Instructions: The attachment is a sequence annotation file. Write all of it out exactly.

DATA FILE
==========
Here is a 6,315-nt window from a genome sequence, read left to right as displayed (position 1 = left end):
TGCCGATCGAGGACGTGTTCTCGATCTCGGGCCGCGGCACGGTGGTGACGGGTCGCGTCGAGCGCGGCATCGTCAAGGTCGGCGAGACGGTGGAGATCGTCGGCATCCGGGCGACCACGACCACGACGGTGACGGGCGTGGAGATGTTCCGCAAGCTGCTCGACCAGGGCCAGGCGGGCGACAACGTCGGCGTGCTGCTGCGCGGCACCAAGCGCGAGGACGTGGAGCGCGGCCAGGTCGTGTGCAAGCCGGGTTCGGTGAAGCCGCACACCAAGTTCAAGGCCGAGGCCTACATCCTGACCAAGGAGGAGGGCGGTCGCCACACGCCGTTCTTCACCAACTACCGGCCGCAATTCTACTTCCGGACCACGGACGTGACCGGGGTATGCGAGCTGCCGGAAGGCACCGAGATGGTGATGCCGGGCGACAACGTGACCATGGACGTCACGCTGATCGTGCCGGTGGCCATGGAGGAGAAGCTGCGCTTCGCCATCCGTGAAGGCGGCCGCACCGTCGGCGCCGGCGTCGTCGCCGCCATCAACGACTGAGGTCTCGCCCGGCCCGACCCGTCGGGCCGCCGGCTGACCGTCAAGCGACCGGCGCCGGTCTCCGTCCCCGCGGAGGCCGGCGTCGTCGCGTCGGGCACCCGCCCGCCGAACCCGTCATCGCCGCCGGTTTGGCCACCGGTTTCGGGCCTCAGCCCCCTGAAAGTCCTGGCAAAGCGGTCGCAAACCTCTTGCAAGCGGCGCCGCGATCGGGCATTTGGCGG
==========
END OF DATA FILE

Here is a 6,315-nt window from a genome sequence, read left to right as displayed (position 1 = left end):
TGCCGATCGAGGACGTGTTCTCGATCTCGGGCCGCGGCACGGTGGTGACGGGTCGCGTCGAGCGCGGCATCGTCAAGGTCGGCGAGACGGTGGAGATCGTCGGCATCCGGGCGACCACGACCACGACGGTGACGGGCGTGGAGATGTTCCGCAAGCTGCTCGACCAGGGCCAGGCGGGCGACAACGTCGGCGTGCTGCTGCGCGGCACCAAGCGCGAGGACGTGGAGCGCGGCCAGGTCGTGTGCAAGCCGGGTTCGGTGAAGCCGCACACCAAGTTCAAGGCCGAGGCCTACATCCTGACCAAGGAGGAGGGCGGTCGCCACACGCCGTTCTTCACCAACTACCGGCCGCAATTCTACTTCCGGACCACGGACGTGACCGGGGTATGCGAGCTGCCGGAAGGCACCGAGATGGTGATGCCGGGCGACAACGTGACCATGGACGTCACGCTGATCGTGCCGGTGGCCATGGAGGAGAAGCTGCGCTTCGCCATCCGTGAAGGCGGCCGCACCGTCGGCGCCGGCGTCGTCGCCGCCATCAACGACTGAGGTCTCGCCCGGCCCGACCCGTCGGGCCGCCGGCTGACCGTCAAGCGACCGGCGCCGGTCTCCGTCCCCGCGGAGGCCGGCGTCGTCGCGTCGGGCACCCGCCCGCCGAACCCGTCATCGCCGCCGGTTTGGCCACCGGTTTCGGGCCTCAGCCCCCTGAAAGTCCTGGCAAAGCGGTCGCAAACCTCTTGCAAGCGGCGCCGCGATCGGGCATTTGGCGG